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Christine Borland, in collaboration with The Fabric Workshop and Museum, Philadelphia. Bullet Proof Breath (detail), 2001. Glass and spider silk. 14 x 12 inches (35.56 x 30.48 cm). Edition of 4. Photo credit: Matthew Suib. Christine Borland, in collaboration with The Fabric Workshop and Museum, Philadelphia. Nephila-Mania (still), 2001. Video and audio installation. Christine Borland, in collaboration with The Fabric Workshop and Museum, Philadelphia. Nephila-Mania (still), 2001. Video and audio installation.
Christine Borland, in collaboration with The Fabric Workshop and Museum, Philadelphia. Bullet Proof Breath (detail), 2001. Glass and spider silk. 14 x 12 inches (35.56 x 30.48 cm). Edition of 4. Photo credit: Matthew Suib.
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Christine Borland, in collaboration with The Fabric Workshop and Museum, Philadelphia. Nephila-Mania (still), 2001. Video and audio installation.
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Christine Borland, in collaboration with The Fabric Workshop and Museum, Philadelphia. Nephila-Mania (still), 2001. Video and audio installation.
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Christine Borland

Christine Borland often looks to science, or uses scientific theory, to investigate social, historical or political realities, and her two related projects created at the FWM continued this interest. In Bullet Proof Breath and Nephila-Mania, Borland explored recent scientific research into spider silk, specifically the silk of the golden orb weaver spider, whose scientific name is “Nephila.”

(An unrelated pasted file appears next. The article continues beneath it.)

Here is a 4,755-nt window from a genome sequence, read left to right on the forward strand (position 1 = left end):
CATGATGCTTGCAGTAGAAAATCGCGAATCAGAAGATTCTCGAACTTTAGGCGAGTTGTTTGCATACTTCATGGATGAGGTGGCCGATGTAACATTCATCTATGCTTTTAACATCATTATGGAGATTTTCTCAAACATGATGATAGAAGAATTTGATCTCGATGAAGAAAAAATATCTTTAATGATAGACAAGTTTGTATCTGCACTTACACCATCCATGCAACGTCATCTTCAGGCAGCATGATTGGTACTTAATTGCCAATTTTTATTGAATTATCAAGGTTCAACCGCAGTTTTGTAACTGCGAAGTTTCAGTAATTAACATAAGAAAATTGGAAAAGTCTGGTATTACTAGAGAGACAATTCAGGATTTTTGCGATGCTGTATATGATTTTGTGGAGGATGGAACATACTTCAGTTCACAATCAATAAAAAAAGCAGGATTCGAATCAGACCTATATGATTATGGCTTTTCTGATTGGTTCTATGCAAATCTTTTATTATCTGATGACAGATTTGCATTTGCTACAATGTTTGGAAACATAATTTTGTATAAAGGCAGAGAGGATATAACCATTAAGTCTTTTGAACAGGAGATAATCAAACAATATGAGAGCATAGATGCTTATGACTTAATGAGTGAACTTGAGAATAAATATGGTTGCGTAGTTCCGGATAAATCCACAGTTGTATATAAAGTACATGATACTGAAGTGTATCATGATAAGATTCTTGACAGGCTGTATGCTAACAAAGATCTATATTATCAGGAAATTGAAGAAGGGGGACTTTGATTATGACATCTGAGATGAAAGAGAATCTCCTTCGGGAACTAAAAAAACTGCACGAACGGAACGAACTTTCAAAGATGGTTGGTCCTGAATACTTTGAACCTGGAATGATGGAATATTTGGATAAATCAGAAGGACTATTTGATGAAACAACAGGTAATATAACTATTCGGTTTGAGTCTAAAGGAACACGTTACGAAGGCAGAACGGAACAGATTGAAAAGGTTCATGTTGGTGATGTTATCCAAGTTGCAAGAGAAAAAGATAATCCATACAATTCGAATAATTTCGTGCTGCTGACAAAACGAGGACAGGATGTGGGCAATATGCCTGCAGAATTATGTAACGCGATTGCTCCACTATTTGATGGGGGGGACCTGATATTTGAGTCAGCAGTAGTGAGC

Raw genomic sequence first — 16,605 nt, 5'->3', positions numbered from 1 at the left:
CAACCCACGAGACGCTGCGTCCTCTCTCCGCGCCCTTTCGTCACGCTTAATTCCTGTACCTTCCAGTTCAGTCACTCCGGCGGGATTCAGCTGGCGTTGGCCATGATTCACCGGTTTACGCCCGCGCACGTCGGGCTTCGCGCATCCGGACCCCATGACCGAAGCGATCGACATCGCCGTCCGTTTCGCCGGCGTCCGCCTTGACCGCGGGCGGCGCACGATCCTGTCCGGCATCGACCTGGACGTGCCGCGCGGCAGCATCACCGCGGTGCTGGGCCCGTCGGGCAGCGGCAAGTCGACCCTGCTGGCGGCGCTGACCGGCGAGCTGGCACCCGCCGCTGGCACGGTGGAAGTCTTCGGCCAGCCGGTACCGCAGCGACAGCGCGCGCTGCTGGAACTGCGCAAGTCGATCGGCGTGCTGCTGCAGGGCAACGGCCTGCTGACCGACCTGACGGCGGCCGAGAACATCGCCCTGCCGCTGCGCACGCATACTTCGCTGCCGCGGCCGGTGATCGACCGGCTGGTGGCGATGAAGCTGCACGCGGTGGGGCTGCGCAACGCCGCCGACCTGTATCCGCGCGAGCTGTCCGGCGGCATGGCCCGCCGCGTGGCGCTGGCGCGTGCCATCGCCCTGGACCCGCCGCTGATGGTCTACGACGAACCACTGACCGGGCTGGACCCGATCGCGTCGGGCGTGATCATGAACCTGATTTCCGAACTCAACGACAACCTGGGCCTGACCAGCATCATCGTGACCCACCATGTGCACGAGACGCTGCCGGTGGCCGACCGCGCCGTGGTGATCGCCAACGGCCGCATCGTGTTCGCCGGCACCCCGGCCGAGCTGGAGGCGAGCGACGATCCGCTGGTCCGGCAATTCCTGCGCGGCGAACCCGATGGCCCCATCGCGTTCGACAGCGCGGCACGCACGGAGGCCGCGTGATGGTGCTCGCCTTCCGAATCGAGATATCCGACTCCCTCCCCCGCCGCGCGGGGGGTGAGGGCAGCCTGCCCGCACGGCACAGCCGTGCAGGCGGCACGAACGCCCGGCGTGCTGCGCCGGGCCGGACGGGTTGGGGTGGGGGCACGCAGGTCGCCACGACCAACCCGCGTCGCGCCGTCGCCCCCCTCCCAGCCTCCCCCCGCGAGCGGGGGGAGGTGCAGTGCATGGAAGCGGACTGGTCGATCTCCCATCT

The title Bullet Proof Breath refers to the tremendous strength of the golden orb weaver’s silk, and its potential as a material for bullet-proof vests. Despite the seemingly delicate nature of spider silk, under specific conditions it defies its size and weight and demonstrates tensile strength greater than any other man-made or natural material. A representation of a bronchial tree made from glass is the primary form of Bullet Proof Breath, with clusters of its fragile branches wrapped with spider silk. The delicacy of the bronchial tree contrasts with the actual strength of the silk, alluding to the protection science hopes to coax from this natural phenomenon, but also to suffocation as this anatomical form connected to the breath is tightly bound.

Nephila-Mania is a set of video projections depicting the silking process of the large golden orb weaver spider, created by the artist and the FWM in collaboration with scientists affiliated with a laboratory researching spider silk. The title alludes to 16th and 17th century Southern Italian folklore, when “dancing-mania” afflicted those bitten by a spider. The legend suggests that people infected with this mania danced from town to town, believing that death awaited them once they stopped. The dance was named the tarantella because the belief at the time was that the malady was caused by tarantulas, though in fact the culprits were black widow spiders. The audio track for Borland’s video is traditional tarantella music.

Bio
British, born 1965, lives in Glasgow, Scotland
Christine Borland was born in Darvel, Ayrshire, Scotland. She trained at the Glasgow School of Art, earning a BA in 1987, and at the University of Ulster in Belfast, where she received a graduate degree in art in 1988. Borland’s work has been exhibited internationally, including solo shows at the Contemporary Arts Museum, Houston (2002), and Skulptur Projekte III in Münster, Germany (1997). In 1997, she was a finalist for the coveted Turner Prize, sponsored by the Tate Gallery, London. The work created during Borland’s residency at the FWM toured in the United States and Canada as part of a solo exhibition organized by York University Art Gallery in Toronto (2000).